Mera Gaon Power (MGP), set up in 2010 by Nikhil Jaisinghani and Brian Shaad, was announced the winner of the recent National Geographic Society’s TerraWatt Price competition. The competition rewards and supports innovative solutions that address energy poverty. MGP provides electricity to approximately 20,000 households in over 1,200 off-grid villages in Uttar Pradesh by installing solar powered mini grids.
A number of companies are trying to install such systems in remote villages that can not be reached by the national grid however such grids are quite expensive and take a significant amount of time to set-up. Most such mini grids convert DC power into AC for transmission which is often re-converted in to DC power for lighting an LED light or charging a mobile phone. MGP instead decided to create a grid that will directly transmit DC power to houses in close proximity in achieve significant cost reduction enabling them to install a system for as low as $500. MGP’s grids are low voltage grids supplying only 24 watts of power while most other grids are 220 or higher voltage.
The big cost savings come from eliminating the need for an inverter to convert DC power to AC. The low voltage transmission also enables the use inexpensive aluminium wire instead of copper wire which is more prone to getting stolen. Selection of the village for installation is extremely important and a thorough mapping exercise is conducted to understand the topology and wire layout options. This is necessary to make sure there are enough houses within 100 metres from the generation source to make the project viable.
The system has been designed using off the shelf materials and cutting the specs to bare minimum. It includes two to four solar panels, two batteries, a battery cabinet, a charge controller, wires, a current control device, lights, and phone chargers. The proximity and simplicity of design enables the company’s engineers to install a system in just one day.
The company has also installed circuit breakers in order to control overloading. “It simply detects a current in excess of the allowed current. When someone connects a fan, the system turns off and waits for the fan to be removed. Then the system turns back on.” says Mr. Jaisinghani. For Rs. 25 per week, a house gets seven hours of power per day which is less than the typical cost of kerosene, which could start anywhere from Rs. 30 per week.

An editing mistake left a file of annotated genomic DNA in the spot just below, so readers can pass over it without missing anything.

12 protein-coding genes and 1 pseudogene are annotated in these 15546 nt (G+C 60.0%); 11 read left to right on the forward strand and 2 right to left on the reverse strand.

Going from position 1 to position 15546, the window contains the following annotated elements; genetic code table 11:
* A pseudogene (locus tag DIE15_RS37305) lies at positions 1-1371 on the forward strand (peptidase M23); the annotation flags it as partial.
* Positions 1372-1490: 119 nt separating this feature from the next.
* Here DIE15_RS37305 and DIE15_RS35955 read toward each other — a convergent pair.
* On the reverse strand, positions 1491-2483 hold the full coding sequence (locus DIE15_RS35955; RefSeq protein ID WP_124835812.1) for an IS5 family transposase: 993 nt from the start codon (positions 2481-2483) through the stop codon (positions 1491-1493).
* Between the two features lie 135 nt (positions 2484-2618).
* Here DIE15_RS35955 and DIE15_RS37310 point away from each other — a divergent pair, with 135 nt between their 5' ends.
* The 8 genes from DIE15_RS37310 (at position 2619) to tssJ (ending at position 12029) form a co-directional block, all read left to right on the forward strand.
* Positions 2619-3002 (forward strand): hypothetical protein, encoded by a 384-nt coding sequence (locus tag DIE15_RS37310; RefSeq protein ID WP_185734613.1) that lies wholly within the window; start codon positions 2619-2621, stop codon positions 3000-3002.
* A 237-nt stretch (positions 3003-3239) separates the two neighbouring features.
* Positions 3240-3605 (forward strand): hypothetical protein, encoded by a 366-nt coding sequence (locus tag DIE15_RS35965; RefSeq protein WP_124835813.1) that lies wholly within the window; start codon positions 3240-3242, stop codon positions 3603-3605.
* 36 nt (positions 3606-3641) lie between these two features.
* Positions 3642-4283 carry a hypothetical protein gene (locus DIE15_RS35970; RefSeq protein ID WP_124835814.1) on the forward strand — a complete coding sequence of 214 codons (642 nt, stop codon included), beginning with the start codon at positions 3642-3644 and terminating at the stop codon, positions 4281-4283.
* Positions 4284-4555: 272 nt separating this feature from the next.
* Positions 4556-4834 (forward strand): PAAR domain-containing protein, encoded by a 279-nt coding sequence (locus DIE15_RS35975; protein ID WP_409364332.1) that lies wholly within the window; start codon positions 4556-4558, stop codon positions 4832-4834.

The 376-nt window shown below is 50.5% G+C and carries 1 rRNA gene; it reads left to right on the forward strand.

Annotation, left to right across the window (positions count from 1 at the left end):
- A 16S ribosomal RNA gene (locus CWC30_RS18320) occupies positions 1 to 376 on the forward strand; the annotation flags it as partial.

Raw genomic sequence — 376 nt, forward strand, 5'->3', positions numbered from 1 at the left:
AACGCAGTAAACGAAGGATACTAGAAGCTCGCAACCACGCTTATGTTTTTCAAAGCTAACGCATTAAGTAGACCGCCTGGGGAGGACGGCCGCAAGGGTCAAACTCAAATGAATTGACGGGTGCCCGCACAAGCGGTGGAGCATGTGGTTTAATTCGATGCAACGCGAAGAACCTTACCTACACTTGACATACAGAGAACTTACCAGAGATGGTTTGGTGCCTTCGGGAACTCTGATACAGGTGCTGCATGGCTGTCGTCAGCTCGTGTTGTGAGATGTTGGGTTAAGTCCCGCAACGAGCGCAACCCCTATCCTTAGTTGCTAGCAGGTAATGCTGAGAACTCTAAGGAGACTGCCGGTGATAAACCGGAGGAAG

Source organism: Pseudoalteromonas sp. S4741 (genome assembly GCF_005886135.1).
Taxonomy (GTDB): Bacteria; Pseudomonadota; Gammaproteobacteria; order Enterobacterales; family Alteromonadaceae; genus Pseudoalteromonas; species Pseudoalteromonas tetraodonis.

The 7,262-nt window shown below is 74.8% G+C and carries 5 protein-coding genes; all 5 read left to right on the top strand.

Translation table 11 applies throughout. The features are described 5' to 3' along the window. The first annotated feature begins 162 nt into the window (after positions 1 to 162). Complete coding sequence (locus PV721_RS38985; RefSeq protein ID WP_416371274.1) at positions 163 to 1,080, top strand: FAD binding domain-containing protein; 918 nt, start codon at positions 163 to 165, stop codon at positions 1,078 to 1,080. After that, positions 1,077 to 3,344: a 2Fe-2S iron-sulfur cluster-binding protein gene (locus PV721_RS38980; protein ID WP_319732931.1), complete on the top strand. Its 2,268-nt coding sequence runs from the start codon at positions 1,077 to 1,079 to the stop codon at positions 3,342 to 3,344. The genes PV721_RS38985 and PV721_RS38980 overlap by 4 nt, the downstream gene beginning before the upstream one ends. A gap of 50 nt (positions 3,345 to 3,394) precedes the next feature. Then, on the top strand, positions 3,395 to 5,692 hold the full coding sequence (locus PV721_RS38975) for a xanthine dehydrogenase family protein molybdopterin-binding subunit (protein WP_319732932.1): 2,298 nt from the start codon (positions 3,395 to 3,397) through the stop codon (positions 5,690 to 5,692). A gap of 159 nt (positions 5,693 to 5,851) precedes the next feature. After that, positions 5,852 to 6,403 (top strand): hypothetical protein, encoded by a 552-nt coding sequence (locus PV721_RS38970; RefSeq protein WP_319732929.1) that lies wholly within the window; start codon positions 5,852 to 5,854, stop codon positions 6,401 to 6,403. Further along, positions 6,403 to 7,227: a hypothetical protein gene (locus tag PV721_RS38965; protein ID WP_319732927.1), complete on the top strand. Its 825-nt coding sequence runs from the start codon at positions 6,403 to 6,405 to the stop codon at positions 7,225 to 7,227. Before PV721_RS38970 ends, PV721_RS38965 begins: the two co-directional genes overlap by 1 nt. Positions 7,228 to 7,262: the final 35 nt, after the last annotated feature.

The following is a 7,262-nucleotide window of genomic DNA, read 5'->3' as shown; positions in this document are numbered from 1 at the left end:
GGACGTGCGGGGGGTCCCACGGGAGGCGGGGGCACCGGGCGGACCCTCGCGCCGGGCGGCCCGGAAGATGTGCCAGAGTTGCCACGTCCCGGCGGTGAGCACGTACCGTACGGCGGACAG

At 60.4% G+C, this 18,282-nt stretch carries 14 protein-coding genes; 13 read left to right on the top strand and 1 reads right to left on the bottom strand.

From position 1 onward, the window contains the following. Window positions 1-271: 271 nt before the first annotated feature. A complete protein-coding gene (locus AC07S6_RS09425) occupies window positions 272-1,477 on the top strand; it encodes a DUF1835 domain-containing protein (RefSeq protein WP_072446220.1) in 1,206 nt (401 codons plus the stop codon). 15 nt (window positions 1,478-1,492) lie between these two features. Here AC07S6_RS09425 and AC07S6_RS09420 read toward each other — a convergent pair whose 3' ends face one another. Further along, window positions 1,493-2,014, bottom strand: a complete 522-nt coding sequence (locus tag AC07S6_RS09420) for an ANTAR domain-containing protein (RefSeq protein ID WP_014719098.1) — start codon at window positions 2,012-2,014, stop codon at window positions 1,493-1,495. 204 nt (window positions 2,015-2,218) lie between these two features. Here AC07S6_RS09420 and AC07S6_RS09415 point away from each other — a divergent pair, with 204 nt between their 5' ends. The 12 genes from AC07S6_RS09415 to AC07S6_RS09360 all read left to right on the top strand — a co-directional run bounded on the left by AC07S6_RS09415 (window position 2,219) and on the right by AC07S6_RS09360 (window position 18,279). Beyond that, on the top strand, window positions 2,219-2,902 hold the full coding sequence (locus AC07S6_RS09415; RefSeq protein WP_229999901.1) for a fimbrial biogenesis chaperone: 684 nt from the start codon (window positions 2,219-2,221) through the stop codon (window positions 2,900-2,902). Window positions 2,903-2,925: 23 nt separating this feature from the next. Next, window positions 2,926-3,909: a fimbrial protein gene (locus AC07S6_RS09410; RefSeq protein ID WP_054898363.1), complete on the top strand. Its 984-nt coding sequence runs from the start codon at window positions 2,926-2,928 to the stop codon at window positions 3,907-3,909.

MGP’s easy solar power allows children to study at night, adults to continue working, and without kerosene, indoor air quality is improved, reducing respiratory illnesses. Image: Courtesy TheBetterIndia
In the early days the company nearly shut down due to inefficiencies in payment collection and lack of enforcement. Subsequently they devised a weekly collection system aided by a set of self-resetting fuses which shut the electricity off for particular houses if the payments aren’t received in time. A local village electrician trained by the company can turn the light on once the payment is received.
Mr. Jaisinghani says that they are currently showing a payback period of just over 3 years and are working to get it down to under 3 years. He adds “we have created a unique configuration which makes serving off-grid villages commercially viable without subsidies. We aim to prove our model at a larger scale reaching 1 lakh customers by early 2016.”
Describing the impact MGP has created in the lives of people in these villages Jaisinghani says, “a number of customers have begun using the lighting to expand their home businesses. In particular, we have seen women’s groups that do embroidery make saris into the evenings. They sell the embroidered saris to a wholesaler in Lucknow at a nice profit. Due to their improved lighting, they are able to earn more each month than they were before. Other businesses have included local shops, pharmacies, bakers, and even a man who makes eye glasses by hand”.
We leave you with a video of Jaisinghani explaining the operations of MGP and how their low power micro grid is reaching out to rural houses in India: